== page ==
Hundred-metre snow-devouring giant

When there are record piles of snow in front of a locomotive on the track, a hundred-metre-long device made in Russia called the “Snow Eater” train, rushes to the scene.

The Snow Eater (SM-7) is new railway winter maintenance equipment that was tested in eastern and northern Finland last February.

“The purpose of this Finnish Transport Infrastructure Agency project was to study how the Russian SM-7 is suited to Finnish conditions when a surprise snow condition arises,” says Evgeny Lindström, Sales Manager at Teräspyörä, the company that brought the Snow Eater to Finland.

Testing passes muster

The device came to Finland from Tosno in the St Petersburg area where there is a large Russian railway workshop that manages and maintains all rolling stock for the entire St Petersburg area. The Finnish Transport Infrastructure Agency and rail operator VR have a long history of cooperation with the Russian railways: the Finnish-Russian railway connection goes back 150 years. Cooperation is also facilitated by the fact that both countries have nearly the same track gauge of 1520/1524 millimetres, which differs from the 1435 millimetres commonly used in Europe.

Teräspyörä acted as a consultant and trainer in the project.

“I conducted several training sessions with the Snow Eater staff on Finnish occupational safety and track safety. The Transport Infrastructure Agency also tasked us with handling all the practicalities related to the import of the device,” says Lindström.

Teräspyörä’s responsibilities also included technical consulting on matters related to the functionality of the machine, translation of documentation, brake calculations and advising on technical issues.

The Snow Eater arrived in Vainikkala on 17 February 2020, from where it was towed to the non-electrified section of the Railway Technical Learning Centre in the city of Kouvola. Teräspyörä equipped it with the protective equipment needed for the Finnish conditions there. The journey continued to Kontiomäki, where tests were carried out on straight rail sections. Further tests were then conducted at the Kemi and Tornio railway yards. The Snow Eater left Finland via Vainikkala on 2 March.

Steveco to the rescue

To Lindström's surprise, no one was willing to help Teräspyörä import the device until he contacted Steveco.

“I got exceptionally good and friendly service from Steveco from the beginning. Everything went smoothly. Both import and export documents were handled really well at all stages.”

“On behalf of the importer, we were responsible for preparing the customs documents for the temporary import and re-export of the train. For this, we needed a temporary import permit application from Teräspyörä,” Saija Malm, freight forwarder at Steveco, recalls.

Temporary importation means that the device will be allowed to operate in Finland for a certain period and must leave the country by the deadline.

“When the train entered the country, a temporary importation declaration was submitted. The Customs data system retains information about the expiry date of the temporary permit. If a re-export declaration has not been made by that date, Finnish Customs will contact you and inquire about it,” says Malm.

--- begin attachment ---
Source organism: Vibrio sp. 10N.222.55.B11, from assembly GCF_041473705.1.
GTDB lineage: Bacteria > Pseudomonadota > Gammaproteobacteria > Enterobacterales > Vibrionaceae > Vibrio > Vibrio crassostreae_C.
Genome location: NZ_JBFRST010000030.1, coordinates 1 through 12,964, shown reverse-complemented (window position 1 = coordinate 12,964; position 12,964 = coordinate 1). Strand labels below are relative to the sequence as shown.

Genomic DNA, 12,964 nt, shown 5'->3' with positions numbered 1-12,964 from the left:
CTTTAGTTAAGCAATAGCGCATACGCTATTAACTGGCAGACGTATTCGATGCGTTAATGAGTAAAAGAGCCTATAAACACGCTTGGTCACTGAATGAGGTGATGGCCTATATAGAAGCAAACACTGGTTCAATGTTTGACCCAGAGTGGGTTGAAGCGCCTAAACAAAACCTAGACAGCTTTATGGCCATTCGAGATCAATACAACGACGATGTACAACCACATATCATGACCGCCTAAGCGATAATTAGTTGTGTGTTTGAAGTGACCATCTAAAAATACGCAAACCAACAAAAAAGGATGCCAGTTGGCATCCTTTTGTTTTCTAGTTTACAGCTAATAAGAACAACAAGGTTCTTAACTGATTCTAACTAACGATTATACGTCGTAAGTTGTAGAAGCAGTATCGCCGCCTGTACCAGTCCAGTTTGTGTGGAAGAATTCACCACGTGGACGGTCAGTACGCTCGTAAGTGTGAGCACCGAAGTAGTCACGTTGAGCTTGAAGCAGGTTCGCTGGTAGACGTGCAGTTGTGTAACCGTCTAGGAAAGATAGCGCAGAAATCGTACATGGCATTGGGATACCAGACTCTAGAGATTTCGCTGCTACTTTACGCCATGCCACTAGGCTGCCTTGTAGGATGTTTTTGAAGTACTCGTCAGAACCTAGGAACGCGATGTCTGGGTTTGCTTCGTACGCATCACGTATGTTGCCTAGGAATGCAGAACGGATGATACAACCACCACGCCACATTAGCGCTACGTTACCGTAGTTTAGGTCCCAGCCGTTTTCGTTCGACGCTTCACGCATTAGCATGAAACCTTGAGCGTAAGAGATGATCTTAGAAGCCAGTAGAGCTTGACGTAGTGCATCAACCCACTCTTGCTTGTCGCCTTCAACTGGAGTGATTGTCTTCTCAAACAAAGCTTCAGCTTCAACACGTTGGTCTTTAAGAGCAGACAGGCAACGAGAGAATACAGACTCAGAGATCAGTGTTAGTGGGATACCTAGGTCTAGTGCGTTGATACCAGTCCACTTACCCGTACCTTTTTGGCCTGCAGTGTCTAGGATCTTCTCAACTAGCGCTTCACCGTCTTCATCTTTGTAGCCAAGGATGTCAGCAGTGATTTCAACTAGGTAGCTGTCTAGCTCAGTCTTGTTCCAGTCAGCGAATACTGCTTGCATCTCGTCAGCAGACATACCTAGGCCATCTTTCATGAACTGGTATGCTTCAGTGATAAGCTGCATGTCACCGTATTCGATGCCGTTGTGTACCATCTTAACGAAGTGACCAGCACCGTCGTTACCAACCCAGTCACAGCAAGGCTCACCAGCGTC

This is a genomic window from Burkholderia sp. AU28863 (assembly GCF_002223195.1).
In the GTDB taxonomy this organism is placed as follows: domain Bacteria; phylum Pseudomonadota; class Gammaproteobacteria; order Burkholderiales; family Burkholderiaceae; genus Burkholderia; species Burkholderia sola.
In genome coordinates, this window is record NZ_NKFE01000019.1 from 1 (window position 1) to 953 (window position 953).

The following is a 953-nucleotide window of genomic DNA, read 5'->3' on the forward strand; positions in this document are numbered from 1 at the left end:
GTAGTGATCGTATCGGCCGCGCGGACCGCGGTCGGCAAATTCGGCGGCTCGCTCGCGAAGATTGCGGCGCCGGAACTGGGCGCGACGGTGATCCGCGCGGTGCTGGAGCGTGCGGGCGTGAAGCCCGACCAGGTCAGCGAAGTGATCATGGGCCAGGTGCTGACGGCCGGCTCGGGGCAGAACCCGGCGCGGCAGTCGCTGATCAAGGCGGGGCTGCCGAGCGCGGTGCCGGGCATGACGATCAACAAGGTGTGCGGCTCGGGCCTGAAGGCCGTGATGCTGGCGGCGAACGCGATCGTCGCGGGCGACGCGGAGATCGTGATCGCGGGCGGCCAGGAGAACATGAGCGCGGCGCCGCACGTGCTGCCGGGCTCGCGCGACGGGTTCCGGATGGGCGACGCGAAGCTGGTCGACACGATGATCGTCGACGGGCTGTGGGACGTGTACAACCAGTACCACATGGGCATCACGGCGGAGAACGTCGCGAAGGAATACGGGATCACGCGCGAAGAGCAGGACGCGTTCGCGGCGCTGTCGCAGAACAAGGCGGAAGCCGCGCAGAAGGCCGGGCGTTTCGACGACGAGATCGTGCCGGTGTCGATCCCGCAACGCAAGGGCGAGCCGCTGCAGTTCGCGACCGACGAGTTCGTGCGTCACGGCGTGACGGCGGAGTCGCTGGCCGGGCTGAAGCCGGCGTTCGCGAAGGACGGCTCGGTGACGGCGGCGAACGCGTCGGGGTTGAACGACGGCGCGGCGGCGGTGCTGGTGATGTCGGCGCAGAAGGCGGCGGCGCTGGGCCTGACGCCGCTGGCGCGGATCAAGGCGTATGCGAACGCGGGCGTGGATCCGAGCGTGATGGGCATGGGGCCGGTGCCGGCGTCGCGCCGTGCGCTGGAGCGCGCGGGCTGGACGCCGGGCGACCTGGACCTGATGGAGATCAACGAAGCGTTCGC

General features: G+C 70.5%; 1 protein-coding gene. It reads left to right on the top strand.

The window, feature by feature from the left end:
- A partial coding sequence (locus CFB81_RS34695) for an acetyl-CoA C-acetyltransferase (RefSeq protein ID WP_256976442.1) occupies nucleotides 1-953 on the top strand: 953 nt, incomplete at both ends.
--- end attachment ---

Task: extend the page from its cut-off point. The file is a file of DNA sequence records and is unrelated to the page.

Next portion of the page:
Importing and exporting the device was easy thanks to the cooperation with Steveco.

“Because we and Steveco had planned the import in detail, the Transport Infrastructure Agency had no problems with the device other than the lack of snow in southern Finland,” says Lindström.

Papers prepared without a hitch

Teräspyörä contacted Steveco a couple of months before the import.

“We worked with Steveco to find out what documents the import requires. I asked the Russian railways for the necessary documents. Even though it was a huge device, it was easy to import without any bureaucratic and red tape problems,” says Lindström.

“What I especially remember about the project are the good organisational skills of Steveco throughout the project. Everything worked without a single hitch. Collaboration between Steveco, Finnish Customs and the Border Guard was professional and safe at all times, which is important in an international project.”

Malm also recalls the cooperation as a pleasant experience.

“I got all the necessary advance information about the device from Teräspyörä in good time. When we knew what additional information we needed, we got it from them quickly. For example, for a temporary import permit we needed information about the purpose and place of operation of the device. Although it was a very exceptional device, the related documents were standard import documents.”

The Snow Eater train

The Snow Eater train consists of three carriages: a front carriage, a centre carriage, and a so-called tail carriage. The train has no hydraulics. Everything runs on electricity and compressed air at temperatures as low as -50°C.

The front carriage has wings and brushes for collecting snow on a conveyor that transfers it further back into the centre carriage designed for storing snow. When the device cleans a rail yard, for example, snow is collected in the centre carriage until is it is full. The train is then shunted to a siding where the unloading conveyor of the tail carriage removes the snow from the centre carriage. The centre carriage can hold 100 cubic metres of snow at one time. When the machine ploughs a long track line, it pushes the snow to the side.

The Snow Eater train is pushed by a locomotive at a speed of 3–10 kilometres per hour. The device includes an on-board generator and air compressor for emergency use and its own electricity needs. Compressed air for normal operation is received from the locomotive.

Text: Jukka Nortio
Photos: Jukka Voutilainen

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